Turkish Steamed Samphire With Olive Oil and Garlic

High angle view of a tray of samphire
Mint Images / Getty Images
Prep: 10 mins
Cook: 20 mins
Total: 30 mins
Servings: 4 servings

Samphire (Salicornia europaea) is a type of salt marsh grass native throughout Europe, North America, and South Asia. For centuries, its juicy stalks have been sought out for their digestive soothing properties and high nutritional value.

Doesn't sound familiar? You may know samphire as glasswort, seagrass, or pickleweed. In Turkish, this tasty plant is known as Deniz börülcesi' (den-EEZ' bore-UHL'-jay-see).

Turkish cooks and diners alike await the arrival of fresh samphire each year. Samphire is best from May through October when it is plump and tender.

In Turkey, samphire is steamed and eaten as a meze, or starter, and served most often as a prelude to fish and seafood meals.

Samphire is known in much of the world as a substitute for asparagus. Once it's steamed and removed from its hard inner stalks, the taste, color, and texture of the cooked flesh actually resemble asparagus.

Samphire is a wellness food. It's low in calories, rich in trace minerals that are important for good health and it contains no saturated fat or cholesterol. Like many other Turkish regional dishes and 'meze,' this starter is good for vegetarians and vegans, too.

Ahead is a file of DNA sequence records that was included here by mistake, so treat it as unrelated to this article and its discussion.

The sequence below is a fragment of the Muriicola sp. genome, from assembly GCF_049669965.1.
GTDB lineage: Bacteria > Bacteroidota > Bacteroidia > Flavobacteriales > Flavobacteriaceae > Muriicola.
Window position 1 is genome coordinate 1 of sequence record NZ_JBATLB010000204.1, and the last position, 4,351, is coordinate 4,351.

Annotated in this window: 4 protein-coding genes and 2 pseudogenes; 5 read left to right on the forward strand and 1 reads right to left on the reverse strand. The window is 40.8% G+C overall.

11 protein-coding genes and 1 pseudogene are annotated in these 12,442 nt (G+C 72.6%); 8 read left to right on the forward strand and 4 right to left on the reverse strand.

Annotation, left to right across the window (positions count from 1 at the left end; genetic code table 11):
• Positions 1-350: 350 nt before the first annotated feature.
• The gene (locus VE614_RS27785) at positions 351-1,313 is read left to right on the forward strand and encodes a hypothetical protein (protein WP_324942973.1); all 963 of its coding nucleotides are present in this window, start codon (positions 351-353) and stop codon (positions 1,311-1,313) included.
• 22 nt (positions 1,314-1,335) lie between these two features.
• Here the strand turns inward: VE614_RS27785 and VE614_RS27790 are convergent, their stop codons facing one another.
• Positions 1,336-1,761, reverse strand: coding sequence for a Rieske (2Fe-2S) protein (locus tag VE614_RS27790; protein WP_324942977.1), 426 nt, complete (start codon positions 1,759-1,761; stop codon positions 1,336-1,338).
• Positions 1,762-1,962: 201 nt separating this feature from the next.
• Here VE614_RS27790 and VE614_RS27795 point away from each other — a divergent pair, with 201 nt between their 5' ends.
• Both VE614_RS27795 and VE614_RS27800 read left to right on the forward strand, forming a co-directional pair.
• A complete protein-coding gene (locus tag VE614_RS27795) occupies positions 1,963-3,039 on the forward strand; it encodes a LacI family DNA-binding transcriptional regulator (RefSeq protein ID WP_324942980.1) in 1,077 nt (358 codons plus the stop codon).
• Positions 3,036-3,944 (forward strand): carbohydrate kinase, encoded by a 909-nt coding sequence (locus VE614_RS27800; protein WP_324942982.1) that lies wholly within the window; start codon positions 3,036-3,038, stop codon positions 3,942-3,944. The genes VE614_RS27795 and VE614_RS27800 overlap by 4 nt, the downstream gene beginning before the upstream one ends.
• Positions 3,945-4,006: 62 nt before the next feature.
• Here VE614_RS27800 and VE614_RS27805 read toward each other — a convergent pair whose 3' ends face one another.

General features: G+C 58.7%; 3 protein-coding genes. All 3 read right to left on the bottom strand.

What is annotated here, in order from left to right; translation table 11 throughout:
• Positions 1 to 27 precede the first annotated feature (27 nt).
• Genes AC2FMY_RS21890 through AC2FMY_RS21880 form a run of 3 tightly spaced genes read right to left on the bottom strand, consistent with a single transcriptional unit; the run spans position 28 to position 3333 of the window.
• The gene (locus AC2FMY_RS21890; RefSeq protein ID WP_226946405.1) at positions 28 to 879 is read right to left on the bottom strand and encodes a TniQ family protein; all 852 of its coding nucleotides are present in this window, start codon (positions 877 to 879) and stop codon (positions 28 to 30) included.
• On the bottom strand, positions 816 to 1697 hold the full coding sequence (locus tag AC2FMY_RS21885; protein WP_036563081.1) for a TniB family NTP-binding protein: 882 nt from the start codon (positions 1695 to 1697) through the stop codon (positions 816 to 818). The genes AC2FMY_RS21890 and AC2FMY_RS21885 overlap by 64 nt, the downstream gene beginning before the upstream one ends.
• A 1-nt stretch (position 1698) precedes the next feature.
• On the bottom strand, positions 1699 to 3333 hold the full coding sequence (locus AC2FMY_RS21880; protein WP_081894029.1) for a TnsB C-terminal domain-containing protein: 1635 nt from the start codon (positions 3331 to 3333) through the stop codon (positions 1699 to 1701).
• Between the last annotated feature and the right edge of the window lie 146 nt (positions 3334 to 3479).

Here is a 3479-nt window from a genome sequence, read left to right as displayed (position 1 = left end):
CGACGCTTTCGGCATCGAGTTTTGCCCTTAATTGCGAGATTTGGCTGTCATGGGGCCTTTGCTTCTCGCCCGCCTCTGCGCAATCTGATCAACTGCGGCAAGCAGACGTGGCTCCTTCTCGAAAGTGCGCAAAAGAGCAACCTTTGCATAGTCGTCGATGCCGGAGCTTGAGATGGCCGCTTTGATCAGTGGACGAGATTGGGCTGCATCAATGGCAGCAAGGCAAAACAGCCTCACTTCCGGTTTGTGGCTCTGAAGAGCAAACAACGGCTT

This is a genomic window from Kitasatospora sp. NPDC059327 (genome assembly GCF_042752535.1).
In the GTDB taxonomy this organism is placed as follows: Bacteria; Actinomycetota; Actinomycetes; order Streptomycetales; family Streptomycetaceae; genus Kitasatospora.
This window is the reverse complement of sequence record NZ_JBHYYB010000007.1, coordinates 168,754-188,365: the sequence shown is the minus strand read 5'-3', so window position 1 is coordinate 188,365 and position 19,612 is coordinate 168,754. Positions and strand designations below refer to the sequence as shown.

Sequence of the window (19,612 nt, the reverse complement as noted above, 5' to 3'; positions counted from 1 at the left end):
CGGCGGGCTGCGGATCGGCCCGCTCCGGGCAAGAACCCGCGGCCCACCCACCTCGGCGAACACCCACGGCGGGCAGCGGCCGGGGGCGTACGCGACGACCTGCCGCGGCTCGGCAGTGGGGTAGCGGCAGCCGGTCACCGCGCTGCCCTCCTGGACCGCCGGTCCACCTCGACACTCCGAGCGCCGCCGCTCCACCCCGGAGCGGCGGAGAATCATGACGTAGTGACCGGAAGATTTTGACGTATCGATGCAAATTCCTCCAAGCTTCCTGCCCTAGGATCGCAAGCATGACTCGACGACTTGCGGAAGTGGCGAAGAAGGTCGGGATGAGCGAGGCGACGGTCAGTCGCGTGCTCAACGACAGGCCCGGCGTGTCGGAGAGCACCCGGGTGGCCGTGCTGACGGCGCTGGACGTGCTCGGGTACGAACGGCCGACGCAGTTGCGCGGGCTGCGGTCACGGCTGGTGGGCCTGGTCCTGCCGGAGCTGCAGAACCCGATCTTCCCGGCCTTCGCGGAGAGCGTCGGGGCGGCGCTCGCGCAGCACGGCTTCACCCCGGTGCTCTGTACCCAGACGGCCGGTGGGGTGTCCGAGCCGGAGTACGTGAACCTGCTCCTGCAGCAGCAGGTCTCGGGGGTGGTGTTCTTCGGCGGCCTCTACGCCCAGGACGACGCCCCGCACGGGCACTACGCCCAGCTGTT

If you can pick or get fresh samphire in your area, try this easy recipe with only a few ingredients and treat your family, guests or just yourself with something different, healthy and delicious.


  • 1 large bunch fresh samphire (about 2.5 pounds)

  • 1/3 cup olive oil

  • 3 cloves garlic, finely chopped

  • 1/2 lemon, juiced

  • Lemon wedges, for garnish

Steps to Make It

  1. Gather the ingredients.

  2. Bring a large saucepan of water to a rolling boil.

  3. Once water is boiling, add samphire, stalks and all. Let boil for 10 to 15 minutes.

  4. When flesh turns bright green and seems tender, strain out cooked samphire and plunge into cold water to prevent from overcooking. Drain.

  5. Once cooked samphire is cool enough to handle, you should be able to pull flesh off each hard stalk easily. It should come off in long, hollow tubes. Discard stalks as you go along.

  6. Place cooked samphire in a large bowl. Using fingers, gently toss together with with olive oil, garlic, and lemon juice.

  7. Serve immediately garnished with lemon wedges for squeezing. Enjoy.


  • This salad is delicious when served fresh, but like most Turkish vegetable dishes prepared with olive oil, your samphire will also store well for a few hours or even days in the fridge as the oil helps to keep it fresh.